Bayelsa sets 20-year jail for cultists

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Simon Utebor, Yenagoa

Governor Seriake Dickson of Bayelsa State has signed the Secret (Cult), Societies and Similar Activities Prohibition Amendment Law 2018 as part of the policies to stem cult activities in the state.

The new law makes it mandatory for offenders to be jailed upon conviction for not less than 20 years, without any option of fine.

Appending his signature on the amended law in Government House on Monday, Dickson noted with serious concern the rise in cult and other related activities in the state, especially in Yenagoa and its environs.

He said that with the amendment, the law enforcement agencies have been empowered to deal decisively with suspected cult members and their sponsors.

He explained that the amendment to the law, which had existed since May, 2012, was necessitated by the urgent need to check the rise in cult activities among youths.

He said the amendment was necessary to give the law enforcement agencies more powers to proactively protect lives and property as well as safeguard the future of the state.

The law also empowers the Police and other law enforcement agencies to conduct search on the homes of suspected cultists and sponsors, even without warrant; while buildings and premises used for cult activities, initiations as well as the storage of arms and dangerous weapons will be forfeited to the government.

The law also empowers the state government to destroy such buildings and premises without any compensation to owners.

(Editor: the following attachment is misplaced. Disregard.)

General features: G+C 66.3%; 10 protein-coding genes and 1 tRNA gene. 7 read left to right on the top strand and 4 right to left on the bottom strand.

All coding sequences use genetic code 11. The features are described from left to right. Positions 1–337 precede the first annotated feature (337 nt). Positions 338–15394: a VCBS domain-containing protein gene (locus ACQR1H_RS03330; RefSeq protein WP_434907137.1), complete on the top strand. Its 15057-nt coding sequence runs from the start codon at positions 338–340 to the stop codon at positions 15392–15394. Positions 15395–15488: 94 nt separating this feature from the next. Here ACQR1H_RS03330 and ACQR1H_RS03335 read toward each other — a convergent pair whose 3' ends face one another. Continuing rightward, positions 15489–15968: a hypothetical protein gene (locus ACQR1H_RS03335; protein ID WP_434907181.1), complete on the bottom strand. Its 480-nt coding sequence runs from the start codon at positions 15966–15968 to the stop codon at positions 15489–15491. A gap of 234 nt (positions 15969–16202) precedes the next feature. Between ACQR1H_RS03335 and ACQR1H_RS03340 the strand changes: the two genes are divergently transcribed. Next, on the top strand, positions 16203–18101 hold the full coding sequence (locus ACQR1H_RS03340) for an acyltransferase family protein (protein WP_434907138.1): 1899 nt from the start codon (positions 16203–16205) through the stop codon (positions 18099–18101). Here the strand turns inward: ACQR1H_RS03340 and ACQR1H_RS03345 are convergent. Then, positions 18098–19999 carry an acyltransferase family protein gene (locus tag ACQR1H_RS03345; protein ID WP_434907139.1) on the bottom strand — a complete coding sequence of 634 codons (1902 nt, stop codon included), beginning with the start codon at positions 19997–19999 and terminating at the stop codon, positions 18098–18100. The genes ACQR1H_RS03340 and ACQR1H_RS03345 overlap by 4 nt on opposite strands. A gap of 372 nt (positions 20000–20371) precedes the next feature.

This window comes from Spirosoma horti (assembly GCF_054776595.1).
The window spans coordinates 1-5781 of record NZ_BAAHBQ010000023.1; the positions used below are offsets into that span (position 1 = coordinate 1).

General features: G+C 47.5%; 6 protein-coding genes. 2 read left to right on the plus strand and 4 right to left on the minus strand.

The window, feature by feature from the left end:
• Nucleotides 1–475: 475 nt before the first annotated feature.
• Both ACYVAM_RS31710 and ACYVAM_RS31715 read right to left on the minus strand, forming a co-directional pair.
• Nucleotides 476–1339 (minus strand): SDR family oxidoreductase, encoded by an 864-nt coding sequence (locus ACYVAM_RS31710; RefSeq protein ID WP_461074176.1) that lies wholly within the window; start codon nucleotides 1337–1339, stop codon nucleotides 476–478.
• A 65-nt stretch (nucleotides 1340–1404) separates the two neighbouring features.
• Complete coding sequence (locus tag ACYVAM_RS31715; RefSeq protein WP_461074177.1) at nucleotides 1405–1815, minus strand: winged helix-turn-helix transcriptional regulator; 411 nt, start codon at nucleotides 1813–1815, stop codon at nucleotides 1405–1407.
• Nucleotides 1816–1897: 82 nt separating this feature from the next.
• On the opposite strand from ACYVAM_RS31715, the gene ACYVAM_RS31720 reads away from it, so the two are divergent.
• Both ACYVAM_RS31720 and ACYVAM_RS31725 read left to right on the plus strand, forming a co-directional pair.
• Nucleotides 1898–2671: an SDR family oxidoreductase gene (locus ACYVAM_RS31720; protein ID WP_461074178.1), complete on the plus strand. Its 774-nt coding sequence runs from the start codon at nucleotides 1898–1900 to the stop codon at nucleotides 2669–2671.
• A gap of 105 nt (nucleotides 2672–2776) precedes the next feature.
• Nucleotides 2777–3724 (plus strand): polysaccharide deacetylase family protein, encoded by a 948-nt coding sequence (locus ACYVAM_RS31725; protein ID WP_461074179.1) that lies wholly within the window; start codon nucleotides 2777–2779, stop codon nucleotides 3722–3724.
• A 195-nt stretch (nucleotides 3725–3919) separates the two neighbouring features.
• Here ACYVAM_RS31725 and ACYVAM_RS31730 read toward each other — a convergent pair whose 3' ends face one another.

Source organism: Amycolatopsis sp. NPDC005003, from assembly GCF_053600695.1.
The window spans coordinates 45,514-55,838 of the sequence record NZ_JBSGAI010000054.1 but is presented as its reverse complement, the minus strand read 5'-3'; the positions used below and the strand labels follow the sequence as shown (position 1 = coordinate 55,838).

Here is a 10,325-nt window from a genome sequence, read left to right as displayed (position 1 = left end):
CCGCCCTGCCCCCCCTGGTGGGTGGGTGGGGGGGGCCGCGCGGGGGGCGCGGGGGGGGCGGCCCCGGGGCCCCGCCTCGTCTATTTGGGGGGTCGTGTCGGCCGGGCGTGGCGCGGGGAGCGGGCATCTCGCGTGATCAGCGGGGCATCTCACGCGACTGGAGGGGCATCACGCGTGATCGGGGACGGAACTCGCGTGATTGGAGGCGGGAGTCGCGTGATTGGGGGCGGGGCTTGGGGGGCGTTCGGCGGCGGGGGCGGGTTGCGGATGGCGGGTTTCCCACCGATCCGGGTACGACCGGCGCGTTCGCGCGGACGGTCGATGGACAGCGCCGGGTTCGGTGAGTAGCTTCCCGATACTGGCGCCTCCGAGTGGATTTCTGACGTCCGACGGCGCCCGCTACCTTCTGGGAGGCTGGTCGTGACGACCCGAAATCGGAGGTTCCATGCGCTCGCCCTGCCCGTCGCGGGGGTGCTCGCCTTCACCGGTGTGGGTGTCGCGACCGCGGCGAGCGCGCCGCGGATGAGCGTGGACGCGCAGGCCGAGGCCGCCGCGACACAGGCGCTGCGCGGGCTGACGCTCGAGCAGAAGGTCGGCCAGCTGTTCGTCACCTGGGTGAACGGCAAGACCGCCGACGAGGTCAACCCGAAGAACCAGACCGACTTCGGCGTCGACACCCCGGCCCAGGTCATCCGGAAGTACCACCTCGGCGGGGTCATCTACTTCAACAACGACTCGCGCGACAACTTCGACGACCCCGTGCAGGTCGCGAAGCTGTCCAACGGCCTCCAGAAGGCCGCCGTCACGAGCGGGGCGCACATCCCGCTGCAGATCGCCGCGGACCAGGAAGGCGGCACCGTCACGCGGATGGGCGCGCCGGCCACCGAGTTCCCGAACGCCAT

The governor called on landlords and property owners not to allow criminals and cultists to turn their property into centres of crime and criminality.

He urged Bayelsans to report all suspicious and cult-related activities to the appropriate authorities.

Other provisions of the law stipulate that the Police can arrest any person they suspect of involvement in cult and other related activities without a warrant, conduct stop-and-search on motor vehicles, tricycle, boat or any place suspected to be used for cult and its related activities.

It also allows for the arrest of the occupier of the house or where cult activities are suspected to have taken place or about to be held.

Dickson said, “As a government, we cannot allow this ugly trend of events to continue unabated.

“A situation where children below 15, 16, 17 and a majority of our youth population are members of one dangerous cult group or society, where they carry guns and other dangerous weapons and shoot, maim, kill and create insecurity in parts of the state is totally unacceptable.

“As a responsible government, we must put an end to this and it has to be now.’’

Responding, the Bayelsa State Commissioner of Police, Mr. Don Awunah, said the new law put the state on the front line in the fight against cultism and cult-related activities in the country.

With the amendments, Awunah said, the Police now have the comprehensive powers to confront crime and criminality head-on, stressing that most crimes in the state are cult-related.

Culled from here

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